Recommendations from Analysis of Information Learning Activity

There are a number of key recommendations that would enhance the History Information Learning Activity “XXXX Then and Now.”

Significantly teachers need to consider the way in which units are developed.   Significant aspects of the Australian Curriculum and Inquiry based learning were largely overlooked in the planning stages of this unit of work.  In particular, there was a significant emphasis on the end product, and the predetermined content during the initial planning stages of this guided inquiry unit.

No consideration was given to which particular guided inquiry framework would underpin the unit of work.

The TELSTAR model of Guided Inquiry could be applied effectively to this learning experience.  This model in particular has an easy to understand acronym, and uses simple language, making it ideal for younger students.  The steps for this model are:

 

TTune In (to topics, issues, Key Question)

E Explore (both prior understandings and attitudes, and also the mechanics of the inquiry – skills, resources, end products, and students’ own questions)

L Look (for, collect and organise information; where to look)

SSort ( and evaluate information for reliability; analyse information for connections and underlying value positions)

T Test (evidence to reach conclusions; consider the implications of the findings)

AAct (by thinking about the real-life application of their findings in their community)

RReflect (upon both what they have learned and how well they have learned it).  School based decisions should be made in regards to which inquiry model best suits a particular context.

The consistent use of a model such as TELSTAR means that there is “ greater commonality of language among teachers as they design, implement and review teaching/learning units, and that there is increased competence of students and teachers in relation to the use of an inquiry model.” (Nayler) .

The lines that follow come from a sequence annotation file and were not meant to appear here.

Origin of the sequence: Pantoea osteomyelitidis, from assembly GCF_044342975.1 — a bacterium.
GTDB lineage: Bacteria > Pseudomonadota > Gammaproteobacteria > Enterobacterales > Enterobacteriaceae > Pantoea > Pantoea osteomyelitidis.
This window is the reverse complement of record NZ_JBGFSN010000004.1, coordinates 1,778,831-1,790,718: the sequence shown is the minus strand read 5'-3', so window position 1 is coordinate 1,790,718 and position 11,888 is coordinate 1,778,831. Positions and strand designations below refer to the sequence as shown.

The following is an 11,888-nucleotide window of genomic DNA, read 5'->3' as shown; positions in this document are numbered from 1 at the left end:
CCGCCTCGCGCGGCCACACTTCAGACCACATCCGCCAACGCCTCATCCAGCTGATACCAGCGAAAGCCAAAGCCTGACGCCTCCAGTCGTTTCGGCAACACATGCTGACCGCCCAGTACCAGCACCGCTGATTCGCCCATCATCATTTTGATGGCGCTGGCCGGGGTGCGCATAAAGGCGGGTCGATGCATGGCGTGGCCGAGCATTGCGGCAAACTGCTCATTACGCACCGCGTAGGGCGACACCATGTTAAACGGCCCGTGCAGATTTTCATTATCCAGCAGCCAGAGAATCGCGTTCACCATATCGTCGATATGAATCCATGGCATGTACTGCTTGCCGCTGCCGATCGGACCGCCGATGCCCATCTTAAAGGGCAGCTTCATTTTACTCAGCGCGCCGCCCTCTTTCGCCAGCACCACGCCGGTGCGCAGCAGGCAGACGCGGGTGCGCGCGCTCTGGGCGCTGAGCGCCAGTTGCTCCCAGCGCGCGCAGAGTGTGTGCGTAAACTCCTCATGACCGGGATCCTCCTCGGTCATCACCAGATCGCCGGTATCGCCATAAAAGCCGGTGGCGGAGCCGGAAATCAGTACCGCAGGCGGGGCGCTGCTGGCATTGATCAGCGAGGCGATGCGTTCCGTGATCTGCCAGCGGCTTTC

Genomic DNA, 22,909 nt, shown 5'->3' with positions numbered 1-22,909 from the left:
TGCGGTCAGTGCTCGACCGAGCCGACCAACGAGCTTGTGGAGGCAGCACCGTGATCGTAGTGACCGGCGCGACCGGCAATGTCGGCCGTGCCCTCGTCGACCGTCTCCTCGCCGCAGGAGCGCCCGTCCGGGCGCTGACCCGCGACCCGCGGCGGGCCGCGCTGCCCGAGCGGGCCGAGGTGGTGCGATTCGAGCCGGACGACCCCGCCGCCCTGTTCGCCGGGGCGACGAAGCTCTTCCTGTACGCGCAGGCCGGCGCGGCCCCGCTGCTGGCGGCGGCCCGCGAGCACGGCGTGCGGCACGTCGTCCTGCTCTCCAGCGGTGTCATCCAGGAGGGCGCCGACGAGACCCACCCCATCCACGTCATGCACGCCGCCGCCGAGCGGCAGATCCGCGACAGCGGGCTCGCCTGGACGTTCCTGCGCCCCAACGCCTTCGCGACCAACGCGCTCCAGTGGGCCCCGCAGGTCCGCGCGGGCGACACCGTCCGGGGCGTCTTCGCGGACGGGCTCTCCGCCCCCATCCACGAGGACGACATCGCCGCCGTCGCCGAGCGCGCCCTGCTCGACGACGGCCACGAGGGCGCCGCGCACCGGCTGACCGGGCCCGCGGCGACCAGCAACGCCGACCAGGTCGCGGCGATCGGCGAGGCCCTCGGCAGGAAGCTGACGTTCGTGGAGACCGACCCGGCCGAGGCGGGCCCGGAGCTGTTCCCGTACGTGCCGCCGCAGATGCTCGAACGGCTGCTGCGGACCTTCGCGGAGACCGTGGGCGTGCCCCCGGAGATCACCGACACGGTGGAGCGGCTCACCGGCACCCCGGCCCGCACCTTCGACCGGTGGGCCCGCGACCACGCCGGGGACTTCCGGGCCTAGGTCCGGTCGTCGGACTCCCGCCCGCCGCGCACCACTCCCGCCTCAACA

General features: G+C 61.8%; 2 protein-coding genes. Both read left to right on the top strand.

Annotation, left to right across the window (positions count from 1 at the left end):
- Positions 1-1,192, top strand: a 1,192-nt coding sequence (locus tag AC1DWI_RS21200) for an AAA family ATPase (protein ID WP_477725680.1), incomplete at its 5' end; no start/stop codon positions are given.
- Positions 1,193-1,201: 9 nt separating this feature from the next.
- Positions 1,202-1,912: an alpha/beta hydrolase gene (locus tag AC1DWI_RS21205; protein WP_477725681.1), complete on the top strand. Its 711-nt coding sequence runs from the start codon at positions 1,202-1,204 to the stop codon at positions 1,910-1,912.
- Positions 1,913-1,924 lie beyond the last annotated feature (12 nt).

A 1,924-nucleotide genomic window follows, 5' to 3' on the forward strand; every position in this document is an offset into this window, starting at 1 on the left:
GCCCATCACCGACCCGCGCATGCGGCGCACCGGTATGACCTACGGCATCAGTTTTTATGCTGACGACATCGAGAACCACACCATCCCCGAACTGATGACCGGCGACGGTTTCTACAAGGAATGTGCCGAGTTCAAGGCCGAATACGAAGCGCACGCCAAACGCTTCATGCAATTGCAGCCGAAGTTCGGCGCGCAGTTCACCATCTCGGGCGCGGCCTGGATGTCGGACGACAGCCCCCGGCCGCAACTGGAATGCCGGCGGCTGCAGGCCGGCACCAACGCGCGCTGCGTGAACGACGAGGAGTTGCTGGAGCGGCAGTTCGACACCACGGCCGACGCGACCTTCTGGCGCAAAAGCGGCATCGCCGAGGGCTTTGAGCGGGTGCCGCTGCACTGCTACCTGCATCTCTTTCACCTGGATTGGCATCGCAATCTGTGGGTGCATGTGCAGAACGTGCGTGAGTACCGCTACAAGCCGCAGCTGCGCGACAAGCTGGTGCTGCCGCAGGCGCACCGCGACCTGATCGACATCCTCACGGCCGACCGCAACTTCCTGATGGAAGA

In saying this however, consideration needs to be given to which inquiry model will best enhance a teacher’s capacity to support their students as they engage in an inquiry process.

How can learning opportunities assist students to develop effective Information Literacy skills. Information Literacy skills being “the set of skills needed to find, retrieve, analyze, and use information.”

Significantly there is no explicit inquiry model or information literacy skill framework suggested by the Australian Curriculum, so it is up to individual schools to determine which skills are most relevant to their particular context. In my role as a future teacher librarian I am in the process of developing my knowledge of different inquiry models as different models can be adopted and used by students at different stages of their information literacy skill development.

In addition to a lack of an inquiry based learning model, little or no consideration was given to looking at the general capabilities provided as part of the Australian Curriculum framework.  Given the strong emphasis on collecting information using online sources, any future unit develop would be enhanced by looking at the Information and Communication general capabilities outlined in the Australian Curriculum.

While students were exposed to a number of different information sources, they were not given control over where information came from.   Given that there was a significant emphasis during this unit on the use of primary and secondary sources it is essential that any unit of work which is developed provides opportunities for “ students think and learn and give them greater control over how, where and when they learn.” (ACARA, 2012) Consideration should also be given to providing opportunities for students to experiment, problem solve, and work collaboratively during any inquiry unit.